CompTIA, the IT industry group, announced this week the first industry-wide certification for RFID that is designed to draw standards for the technology's deployment that has been driven thus far without a driver.
"RFID is a complex and still-evolving technology, and expertise is absolutely required for its usage to be successful," said David Sommer, CompTIA's vice president of electronic commerce, said in a prepared statement.
"While the fundamentals remain the same, each deployment is unique because of differences in products, processes and physical environment."
A standard certification ensures the foundation-level credentials and skills that will prepare RFID professionals to overcome such obstacles, he said.
"The industry has been starving for a standard," said Mike Beedles, CEO of Fibregrations LLC, of Gallatin, Tenn., an RFID and ERP solution provider.
"There is a big hole out there, of people starving for a standard of 'How do I implement this; how do I make the pieces fit.'"
Solution providers, such as Fibregrations, are often hardware-agnostic and find themselves working with technology that doesn't necessarily integrate the same way, Beedles said.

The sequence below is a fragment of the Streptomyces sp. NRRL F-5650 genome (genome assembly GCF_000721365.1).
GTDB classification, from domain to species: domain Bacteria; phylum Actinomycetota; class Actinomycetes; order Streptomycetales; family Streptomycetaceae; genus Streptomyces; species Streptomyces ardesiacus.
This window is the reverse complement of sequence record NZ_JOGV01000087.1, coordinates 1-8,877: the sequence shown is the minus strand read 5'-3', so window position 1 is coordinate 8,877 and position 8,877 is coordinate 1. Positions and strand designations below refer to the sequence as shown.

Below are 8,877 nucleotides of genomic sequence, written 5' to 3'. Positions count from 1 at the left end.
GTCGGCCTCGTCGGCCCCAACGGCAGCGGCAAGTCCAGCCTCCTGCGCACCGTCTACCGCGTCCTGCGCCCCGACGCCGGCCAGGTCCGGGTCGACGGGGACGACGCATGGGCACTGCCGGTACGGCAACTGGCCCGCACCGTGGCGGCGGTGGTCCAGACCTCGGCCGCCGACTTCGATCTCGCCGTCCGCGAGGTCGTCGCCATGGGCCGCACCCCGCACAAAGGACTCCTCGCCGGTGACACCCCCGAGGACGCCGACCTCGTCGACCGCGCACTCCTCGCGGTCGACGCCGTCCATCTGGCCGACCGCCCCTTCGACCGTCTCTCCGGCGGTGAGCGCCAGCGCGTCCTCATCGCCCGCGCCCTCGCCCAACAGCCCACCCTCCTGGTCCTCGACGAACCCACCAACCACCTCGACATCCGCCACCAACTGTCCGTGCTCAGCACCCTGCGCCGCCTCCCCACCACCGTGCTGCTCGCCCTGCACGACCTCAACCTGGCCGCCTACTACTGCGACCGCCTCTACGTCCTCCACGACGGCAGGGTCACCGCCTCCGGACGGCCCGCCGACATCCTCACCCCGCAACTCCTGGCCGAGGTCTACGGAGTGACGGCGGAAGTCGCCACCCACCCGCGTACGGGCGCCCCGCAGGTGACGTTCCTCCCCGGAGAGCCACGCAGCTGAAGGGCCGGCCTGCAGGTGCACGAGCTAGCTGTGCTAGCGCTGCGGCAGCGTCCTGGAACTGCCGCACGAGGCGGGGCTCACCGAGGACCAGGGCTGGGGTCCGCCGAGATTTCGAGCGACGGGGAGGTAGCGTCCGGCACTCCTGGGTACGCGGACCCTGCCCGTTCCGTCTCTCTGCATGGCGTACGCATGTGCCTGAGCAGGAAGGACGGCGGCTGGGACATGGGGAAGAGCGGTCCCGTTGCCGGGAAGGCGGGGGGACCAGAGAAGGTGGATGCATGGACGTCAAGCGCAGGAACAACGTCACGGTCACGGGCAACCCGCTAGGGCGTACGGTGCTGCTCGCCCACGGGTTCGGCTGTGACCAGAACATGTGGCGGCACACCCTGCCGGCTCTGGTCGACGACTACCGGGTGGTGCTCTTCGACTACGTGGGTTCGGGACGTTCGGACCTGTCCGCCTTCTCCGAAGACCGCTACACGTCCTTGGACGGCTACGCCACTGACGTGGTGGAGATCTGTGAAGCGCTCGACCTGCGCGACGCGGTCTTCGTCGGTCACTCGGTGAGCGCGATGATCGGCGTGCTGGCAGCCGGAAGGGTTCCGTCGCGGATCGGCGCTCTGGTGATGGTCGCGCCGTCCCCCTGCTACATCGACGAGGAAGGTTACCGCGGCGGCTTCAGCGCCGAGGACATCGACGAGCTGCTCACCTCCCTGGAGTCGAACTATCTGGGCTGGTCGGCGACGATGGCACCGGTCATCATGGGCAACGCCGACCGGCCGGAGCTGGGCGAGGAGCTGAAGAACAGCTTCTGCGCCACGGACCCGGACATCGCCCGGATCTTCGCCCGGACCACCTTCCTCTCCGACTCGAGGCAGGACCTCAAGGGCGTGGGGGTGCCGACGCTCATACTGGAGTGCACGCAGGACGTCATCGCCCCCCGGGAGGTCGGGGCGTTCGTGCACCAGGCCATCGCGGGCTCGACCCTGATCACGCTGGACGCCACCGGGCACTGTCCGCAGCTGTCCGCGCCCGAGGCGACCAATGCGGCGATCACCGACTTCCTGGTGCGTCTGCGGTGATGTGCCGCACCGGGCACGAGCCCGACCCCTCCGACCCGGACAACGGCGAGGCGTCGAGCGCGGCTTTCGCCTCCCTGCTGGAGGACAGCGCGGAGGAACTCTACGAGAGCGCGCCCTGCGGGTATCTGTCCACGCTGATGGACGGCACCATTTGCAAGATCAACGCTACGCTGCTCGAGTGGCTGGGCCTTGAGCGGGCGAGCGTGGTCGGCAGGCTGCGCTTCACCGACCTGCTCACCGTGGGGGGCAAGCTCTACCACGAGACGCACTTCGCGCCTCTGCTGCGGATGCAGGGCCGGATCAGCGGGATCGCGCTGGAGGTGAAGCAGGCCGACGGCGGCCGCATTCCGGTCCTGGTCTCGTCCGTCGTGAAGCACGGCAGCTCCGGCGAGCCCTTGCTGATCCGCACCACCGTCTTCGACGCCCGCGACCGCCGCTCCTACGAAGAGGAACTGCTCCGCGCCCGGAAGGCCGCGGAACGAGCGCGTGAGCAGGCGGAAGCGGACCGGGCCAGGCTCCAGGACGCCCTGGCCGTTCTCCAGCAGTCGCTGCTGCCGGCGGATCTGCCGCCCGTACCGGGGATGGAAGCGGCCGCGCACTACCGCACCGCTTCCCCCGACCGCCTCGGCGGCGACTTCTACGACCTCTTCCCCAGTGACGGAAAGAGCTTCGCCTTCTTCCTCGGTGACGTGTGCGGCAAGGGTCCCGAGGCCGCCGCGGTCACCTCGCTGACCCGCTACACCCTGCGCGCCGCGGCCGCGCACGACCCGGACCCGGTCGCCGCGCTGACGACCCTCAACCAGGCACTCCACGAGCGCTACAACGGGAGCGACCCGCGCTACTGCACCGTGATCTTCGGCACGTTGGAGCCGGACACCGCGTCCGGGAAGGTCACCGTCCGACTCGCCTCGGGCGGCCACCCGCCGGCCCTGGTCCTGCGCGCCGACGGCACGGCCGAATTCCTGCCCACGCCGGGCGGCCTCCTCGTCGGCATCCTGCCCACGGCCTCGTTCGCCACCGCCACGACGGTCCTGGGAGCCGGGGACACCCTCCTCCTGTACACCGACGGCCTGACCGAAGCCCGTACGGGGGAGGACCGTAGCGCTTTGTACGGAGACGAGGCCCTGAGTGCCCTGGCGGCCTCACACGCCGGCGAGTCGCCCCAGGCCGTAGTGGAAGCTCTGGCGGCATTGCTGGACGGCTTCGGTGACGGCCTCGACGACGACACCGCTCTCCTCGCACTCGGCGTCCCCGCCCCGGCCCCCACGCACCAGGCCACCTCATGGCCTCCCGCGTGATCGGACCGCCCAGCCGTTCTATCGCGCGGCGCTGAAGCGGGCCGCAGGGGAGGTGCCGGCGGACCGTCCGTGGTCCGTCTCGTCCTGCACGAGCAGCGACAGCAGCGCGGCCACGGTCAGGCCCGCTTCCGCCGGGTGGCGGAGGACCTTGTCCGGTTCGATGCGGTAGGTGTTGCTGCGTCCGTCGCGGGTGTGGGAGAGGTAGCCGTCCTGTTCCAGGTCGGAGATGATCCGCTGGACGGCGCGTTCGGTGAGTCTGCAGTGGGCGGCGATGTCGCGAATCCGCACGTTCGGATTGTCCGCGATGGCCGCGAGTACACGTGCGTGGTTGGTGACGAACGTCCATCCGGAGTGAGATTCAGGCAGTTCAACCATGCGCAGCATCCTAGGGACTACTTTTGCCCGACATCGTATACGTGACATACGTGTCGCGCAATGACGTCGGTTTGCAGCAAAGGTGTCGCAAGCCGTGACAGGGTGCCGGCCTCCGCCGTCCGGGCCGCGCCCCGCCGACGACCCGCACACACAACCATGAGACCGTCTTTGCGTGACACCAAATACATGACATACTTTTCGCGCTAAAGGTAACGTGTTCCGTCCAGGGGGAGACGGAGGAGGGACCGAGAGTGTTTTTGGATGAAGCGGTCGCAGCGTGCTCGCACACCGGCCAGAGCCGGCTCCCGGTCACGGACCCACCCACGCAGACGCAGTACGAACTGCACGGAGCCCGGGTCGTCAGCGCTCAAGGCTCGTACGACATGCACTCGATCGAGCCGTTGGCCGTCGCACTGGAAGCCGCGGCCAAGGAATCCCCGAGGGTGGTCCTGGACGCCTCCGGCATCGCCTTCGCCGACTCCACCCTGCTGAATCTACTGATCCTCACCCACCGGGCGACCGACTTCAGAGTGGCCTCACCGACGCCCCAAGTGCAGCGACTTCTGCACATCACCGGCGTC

Fibregrations solved the problem with its own driver that talks to the various hardware pieces.
The industry is further complicated, he said, by vendors who sell RFID solutions under their own banner, then outsource the installation to VARs and integrators and "the standards we would adhere to may not have been the standards sold to the end user."
CompTIA is working with several VARs, solution providers and industry organizations to develop a certification standard based on installation, configuration and maintenance of hardware and software, interrogation zone basics, testing and troubleshooting, standards and regulations, tag knowledge, design selection, installation, site analysis, RF physics, and RFID peripherals.
CompTIA will administer a Beta version of the test through Dec. 31 and hopes to deliver a final certification program in early 2006, the organization said in a release.